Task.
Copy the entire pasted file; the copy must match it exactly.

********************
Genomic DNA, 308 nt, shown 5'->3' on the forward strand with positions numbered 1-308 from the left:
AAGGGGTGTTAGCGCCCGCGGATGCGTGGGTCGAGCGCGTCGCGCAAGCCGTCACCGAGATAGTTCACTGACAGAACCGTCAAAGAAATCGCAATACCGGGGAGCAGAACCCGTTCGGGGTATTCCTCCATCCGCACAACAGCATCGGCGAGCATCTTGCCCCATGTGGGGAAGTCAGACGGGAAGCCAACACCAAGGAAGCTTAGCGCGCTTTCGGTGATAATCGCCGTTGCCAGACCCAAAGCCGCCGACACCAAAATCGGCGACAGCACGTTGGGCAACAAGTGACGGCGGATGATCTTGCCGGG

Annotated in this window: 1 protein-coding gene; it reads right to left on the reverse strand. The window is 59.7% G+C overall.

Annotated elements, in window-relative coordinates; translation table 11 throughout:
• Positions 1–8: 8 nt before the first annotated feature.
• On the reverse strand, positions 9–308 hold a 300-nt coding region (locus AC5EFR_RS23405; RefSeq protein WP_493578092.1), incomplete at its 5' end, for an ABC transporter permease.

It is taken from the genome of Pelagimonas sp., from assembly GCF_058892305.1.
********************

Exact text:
Genomic DNA, 308 nt, shown 5'->3' on the forward strand with positions numbered 1-308 from the left:
AAGGGGTGTTAGCGCCCGCGGATGCGTGGGTCGAGCGCGTCGCGCAAGCCGTCACCGAGATAGTTCACTGACAGAACCGTCAAAGAAATCGCAATACCGGGGAGCAGAACCCGTTCGGGGTATTCCTCCATCCGCACAACAGCATCGGCGAGCATCTTGCCCCATGTGGGGAAGTCAGACGGGAAGCCAACACCAAGGAAGCTTAGCGCGCTTTCGGTGATAATCGCCGTTGCCAGACCCAAAGCCGCCGACACCAAAATCGGCGACAGCACGTTGGGCAACAAGTGACGGCGGATGATCTTGCCGGG

Annotated in this window: 1 protein-coding gene; it reads right to left on the reverse strand. The window is 59.7% G+C overall.

Annotated elements, in window-relative coordinates; translation table 11 throughout:
• Positions 1–8: 8 nt before the first annotated feature.
• On the reverse strand, positions 9–308 hold a 300-nt coding region (locus AC5EFR_RS23405; RefSeq protein WP_493578092.1), incomplete at its 5' end, for an ABC transporter permease.

It is taken from the genome of Pelagimonas sp., from assembly GCF_058892305.1.